“Put it through to my line, Rosemary. Thanks,” she said, as she rushed back to her desk and answered the call. “Katherine Kendall.”

“Hello, Ms. Kendall. My name is Mark Dunn. I’m a lawyer in Erie, Indiana. I represent your Great Aunt Orvenia’s estate.”

“Estate?” Katherine said uncertainly. “Is my great aunt trying to get a hold of me?”

“I’ve been trying to reach you, but we had little to go on except that you live in New York.”

“So how did you find me?” she asked warily.

“I did various online searches, but found out where you worked on your
page. . .”

“What can I do for you?” she asked abruptly, cutting him off.

“I hate to be the bearer of bad news,” he said, pausing for a moment, “but your great aunt passed away several weeks ago.”

“Oh, no.”

“I'm sorry,” he said.

“What happened?”

“Massive coronary. She died very peacefully,” he said. “Ms. Kendall, the reason I’m calling is that I’m handling your great aunt’s estate. Over the past year she had me draft several versions of her will, but several months ago, she listed you as her most significant residuary beneficiary.”

“Me?” Katherine asked dubiously. “I never met the woman. Why would she list me as a . . . excuse me . . . what’s a residuary beneficiary?”

“It means that you’re the sole heir to receive the bulk of your great aunt’s estate, provided you abide by one condition—”

“Condition?” she interrupted.

“In order to receive monies from the estate, you must reside in her house and take care of her cat for one year—”

“Take care of a cat,” Katherine said skeptically.

“Yes, a cat,” he repeated. “In one year you’ll have full control of your residuary legacy—the money—and can dispose of the property in any manner you see fit. However, during the first year you’ll receive thirty thousand dollars immediately, plus seventy thousand at the end of six months’ time. Provided you take good care of the cat, you’ll receive full use of your great aunt’s house, plus the rest of your money at the end of the year. The estate will pay the utilities, insurance and property taxes so long as the estate is open.”

“One hundred thousand dollars,” Katherine repeated in disbelief. “Money, a house, and a cat! I find this very difficult to believe. And by the way, one of the few things I specifically remember about my great aunt from my mom is that she was allergic to cats.”

“Apparently not too allergic,” he said. “Two years ago she bought an Abyssinian female from a breeder in Wisconsin. I personally drove her up there to pick up the kitten.”

“I already have my hands full with three Siamese,” she said, still in shock. “Two seal-points and one lilac-point,” she added quickly.

“What’s one more?” the attorney joked.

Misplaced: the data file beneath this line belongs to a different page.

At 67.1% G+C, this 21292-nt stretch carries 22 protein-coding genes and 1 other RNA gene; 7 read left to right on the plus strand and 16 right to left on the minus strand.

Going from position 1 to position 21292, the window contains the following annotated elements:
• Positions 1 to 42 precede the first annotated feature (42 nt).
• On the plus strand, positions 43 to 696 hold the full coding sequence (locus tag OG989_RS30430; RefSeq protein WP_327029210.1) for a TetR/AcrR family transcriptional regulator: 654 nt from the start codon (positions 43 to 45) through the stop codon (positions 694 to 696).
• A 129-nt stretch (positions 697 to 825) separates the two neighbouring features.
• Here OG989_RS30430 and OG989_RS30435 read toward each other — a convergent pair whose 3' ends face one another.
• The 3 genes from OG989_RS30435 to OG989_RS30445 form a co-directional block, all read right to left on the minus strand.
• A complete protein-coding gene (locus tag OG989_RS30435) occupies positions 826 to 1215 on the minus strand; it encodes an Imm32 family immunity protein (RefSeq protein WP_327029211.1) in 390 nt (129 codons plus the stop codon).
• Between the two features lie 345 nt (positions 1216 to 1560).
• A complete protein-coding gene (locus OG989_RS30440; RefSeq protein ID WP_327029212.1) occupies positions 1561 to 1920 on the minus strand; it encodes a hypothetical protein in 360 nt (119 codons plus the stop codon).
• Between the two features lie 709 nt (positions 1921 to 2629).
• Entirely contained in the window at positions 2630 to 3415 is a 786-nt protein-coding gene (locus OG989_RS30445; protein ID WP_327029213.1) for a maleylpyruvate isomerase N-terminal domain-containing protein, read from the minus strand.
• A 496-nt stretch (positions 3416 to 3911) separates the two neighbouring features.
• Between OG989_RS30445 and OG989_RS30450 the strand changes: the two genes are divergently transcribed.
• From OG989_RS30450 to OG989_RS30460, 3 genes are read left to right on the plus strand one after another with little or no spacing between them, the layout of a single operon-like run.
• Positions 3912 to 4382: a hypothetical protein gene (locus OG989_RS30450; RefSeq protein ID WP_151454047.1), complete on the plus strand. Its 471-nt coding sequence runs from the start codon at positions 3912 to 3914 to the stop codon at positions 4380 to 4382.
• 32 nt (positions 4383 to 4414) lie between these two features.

“Where’s the cat now?” Katherine asked with sudden interest.

“She’s staying at a local veterinarian’s office. Orvenia provided that the cat be boarded for no longer than ninety days. I’m hoping that we can get her back home as soon as possible after you move.”

“Move? You want me to move where?”

“Erie, Indiana.”

“Into my great aunt’s house? I just signed a two-year lease on my apartment in Manhattan.”

“I’m sorry, Ms. Kendall, we can’t wait that long. I might be able to get you out of your lease. I have a colleague who’s an attorney in New York,” he explained. “Have you ever seen your great aunt’s house?” he asked.

“No,” she answered. “I’ve never even been to the state of Indiana.”

“Orvenia was a very wealthy lady and lived in a mansion built in 1897. The house has three floors and seventeen rooms.”

“Seventeen rooms!” she said aghast. “Listen, Mr. Dunn. This is too much to absorb in one phone call.”

“Please call me ‘Mark,’” he said amicably.

“Only if you stop calling me ‘Ms. Kendall.’ My name is Katherine,” she replied.

“Okay, Katherine, I need an answer soon,” he urged. “The cat is currently being boarded at the vet’s office, in a cage, which isn’t the ideal place to keep an energetic pet,” he reminded.

“What’s the cat’s name? You keep referring to her as the cat.”

“Her name is Abigail,” he said. “Orvenia thought it would be a good name for an Abyssinian.”

I wonder how my Siamese would get along with her
, she thought. “What happens to the estate when Abigail dies?”

“The will specifies that when the cat—I’m sorry—when Abigail dies, she’s to be cremated and placed in your great aunt’s burial crypt.”

“Orvenia must have adored that cat,” Katherine said.

“But after you’ve cared for Abigail for one full year, you’ll receive the rest of the residuary legacy, which consists of full legal title to the house, plus securities currently valued at . . .” he hesitated, then said, “Forty-four million.”